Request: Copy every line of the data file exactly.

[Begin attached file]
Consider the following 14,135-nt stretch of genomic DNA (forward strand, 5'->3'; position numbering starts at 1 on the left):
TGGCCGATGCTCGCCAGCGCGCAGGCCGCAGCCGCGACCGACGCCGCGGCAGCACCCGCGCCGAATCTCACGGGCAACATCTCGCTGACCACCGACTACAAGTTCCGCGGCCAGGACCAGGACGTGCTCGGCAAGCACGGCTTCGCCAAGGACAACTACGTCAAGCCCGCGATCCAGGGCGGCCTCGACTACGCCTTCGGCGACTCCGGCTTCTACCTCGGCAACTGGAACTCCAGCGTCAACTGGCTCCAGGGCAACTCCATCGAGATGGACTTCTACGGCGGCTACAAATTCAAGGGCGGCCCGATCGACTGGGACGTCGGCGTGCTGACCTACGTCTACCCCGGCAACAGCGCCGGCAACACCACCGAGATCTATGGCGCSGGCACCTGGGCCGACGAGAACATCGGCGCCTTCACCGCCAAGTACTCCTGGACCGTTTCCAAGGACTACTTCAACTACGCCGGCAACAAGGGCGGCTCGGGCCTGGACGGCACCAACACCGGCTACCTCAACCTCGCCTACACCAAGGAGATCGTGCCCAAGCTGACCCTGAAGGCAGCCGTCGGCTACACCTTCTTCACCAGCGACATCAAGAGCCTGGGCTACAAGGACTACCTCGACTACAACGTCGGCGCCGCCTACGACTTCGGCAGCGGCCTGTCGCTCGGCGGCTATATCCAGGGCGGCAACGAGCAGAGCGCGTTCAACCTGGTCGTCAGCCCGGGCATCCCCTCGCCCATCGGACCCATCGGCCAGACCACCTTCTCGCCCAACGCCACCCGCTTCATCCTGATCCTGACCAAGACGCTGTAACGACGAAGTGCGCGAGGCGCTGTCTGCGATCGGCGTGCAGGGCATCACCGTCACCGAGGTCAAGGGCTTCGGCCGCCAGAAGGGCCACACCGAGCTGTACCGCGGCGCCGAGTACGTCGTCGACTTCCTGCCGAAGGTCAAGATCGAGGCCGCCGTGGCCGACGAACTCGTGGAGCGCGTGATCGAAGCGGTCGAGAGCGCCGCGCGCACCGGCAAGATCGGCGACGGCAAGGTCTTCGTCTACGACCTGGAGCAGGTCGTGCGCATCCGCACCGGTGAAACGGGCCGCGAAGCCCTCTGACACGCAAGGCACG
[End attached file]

Consider the following 14,135-nt stretch of genomic DNA (forward strand, 5'->3'; position numbering starts at 1 on the left):
TGGCCGATGCTCGCCAGCGCGCAGGCCGCAGCCGCGACCGACGCCGCGGCAGCACCCGCGCCGAATCTCACGGGCAACATCTCGCTGACCACCGACTACAAGTTCCGCGGCCAGGACCAGGACGTGCTCGGCAAGCACGGCTTCGCCAAGGACAACTACGTCAAGCCCGCGATCCAGGGCGGCCTCGACTACGCCTTCGGCGACTCCGGCTTCTACCTCGGCAACTGGAACTCCAGCGTCAACTGGCTCCAGGGCAACTCCATCGAGATGGACTTCTACGGCGGCTACAAATTCAAGGGCGGCCCGATCGACTGGGACGTCGGCGTGCTGACCTACGTCTACCCCGGCAACAGCGCCGGCAACACCACCGAGATCTATGGCGCSGGCACCTGGGCCGACGAGAACATCGGCGCCTTCACCGCCAAGTACTCCTGGACCGTTTCCAAGGACTACTTCAACTACGCCGGCAACAAGGGCGGCTCGGGCCTGGACGGCACCAACACCGGCTACCTCAACCTCGCCTACACCAAGGAGATCGTGCCCAAGCTGACCCTGAAGGCAGCCGTCGGCTACACCTTCTTCACCAGCGACATCAAGAGCCTGGGCTACAAGGACTACCTCGACTACAACGTCGGCGCCGCCTACGACTTCGGCAGCGGCCTGTCGCTCGGCGGCTATATCCAGGGCGGCAACGAGCAGAGCGCGTTCAACCTGGTCGTCAGCCCGGGCATCCCCTCGCCCATCGGACCCATCGGCCAGACCACCTTCTCGCCCAACGCCACCCGCTTCATCCTGATCCTGACCAAGACGCTGTAACGACGAAGTGCGCGAGGCGCTGTCTGCGATCGGCGTGCAGGGCATCACCGTCACCGAGGTCAAGGGCTTCGGCCGCCAGAAGGGCCACACCGAGCTGTACCGCGGCGCCGAGTACGTCGTCGACTTCCTGCCGAAGGTCAAGATCGAGGCCGCCGTGGCCGACGAACTCGTGGAGCGCGTGATCGAAGCGGTCGAGAGCGCCGCGCGCACCGGCAAGATCGGCGACGGCAAGGTCTTCGTCTACGACCTGGAGCAGGTCGTGCGCATCCGCACCGGTGAAACGGGCCGCGAAGCCCTCTGACACGCAAGGCACG